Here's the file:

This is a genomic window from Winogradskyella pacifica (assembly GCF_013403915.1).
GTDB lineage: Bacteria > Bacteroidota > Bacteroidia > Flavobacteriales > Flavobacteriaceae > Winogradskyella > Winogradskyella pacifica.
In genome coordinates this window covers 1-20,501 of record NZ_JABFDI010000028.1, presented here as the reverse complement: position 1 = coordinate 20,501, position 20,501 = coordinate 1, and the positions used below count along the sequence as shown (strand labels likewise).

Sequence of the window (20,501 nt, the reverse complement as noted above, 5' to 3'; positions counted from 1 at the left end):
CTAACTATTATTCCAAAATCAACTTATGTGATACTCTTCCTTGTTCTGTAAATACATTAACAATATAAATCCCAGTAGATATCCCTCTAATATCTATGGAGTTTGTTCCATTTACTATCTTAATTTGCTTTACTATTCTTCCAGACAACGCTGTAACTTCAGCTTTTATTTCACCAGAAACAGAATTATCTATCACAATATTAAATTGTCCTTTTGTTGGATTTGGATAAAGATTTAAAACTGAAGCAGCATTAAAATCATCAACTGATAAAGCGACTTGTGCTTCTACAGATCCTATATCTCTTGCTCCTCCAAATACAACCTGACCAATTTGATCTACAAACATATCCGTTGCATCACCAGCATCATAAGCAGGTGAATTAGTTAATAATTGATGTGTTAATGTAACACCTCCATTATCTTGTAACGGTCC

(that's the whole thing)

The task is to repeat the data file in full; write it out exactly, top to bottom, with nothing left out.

This is a genomic window from Winogradskyella pacifica (assembly GCF_013403915.1).
GTDB lineage: Bacteria > Bacteroidota > Bacteroidia > Flavobacteriales > Flavobacteriaceae > Winogradskyella > Winogradskyella pacifica.
In genome coordinates this window covers 1-20,501 of record NZ_JABFDI010000028.1, presented here as the reverse complement: position 1 = coordinate 20,501, position 20,501 = coordinate 1, and the positions used below count along the sequence as shown (strand labels likewise).

Sequence of the window (20,501 nt, the reverse complement as noted above, 5' to 3'; positions counted from 1 at the left end):
CTAACTATTATTCCAAAATCAACTTATGTGATACTCTTCCTTGTTCTGTAAATACATTAACAATATAAATCCCAGTAGATATCCCTCTAATATCTATGGAGTTTGTTCCATTTACTATCTTAATTTGCTTTACTATTCTTCCAGACAACGCTGTAACTTCAGCTTTTATTTCACCAGAAACAGAATTATCTATCACAATATTAAATTGTCCTTTTGTTGGATTTGGATAAAGATTTAAAACTGAAGCAGCATTAAAATCATCAACTGATAAAGCGACTTGTGCTTCTACAGATCCTATATCTCTTGCTCCTCCAAATACAACCTGACCAATTTGATCTACAAACATATCCGTTGCATCACCAGCATCATAAGCAGGTGAATTAGTTAATAATTGATGTGTTAATGTAACACCTCCATTATCTTGTAACGGTCC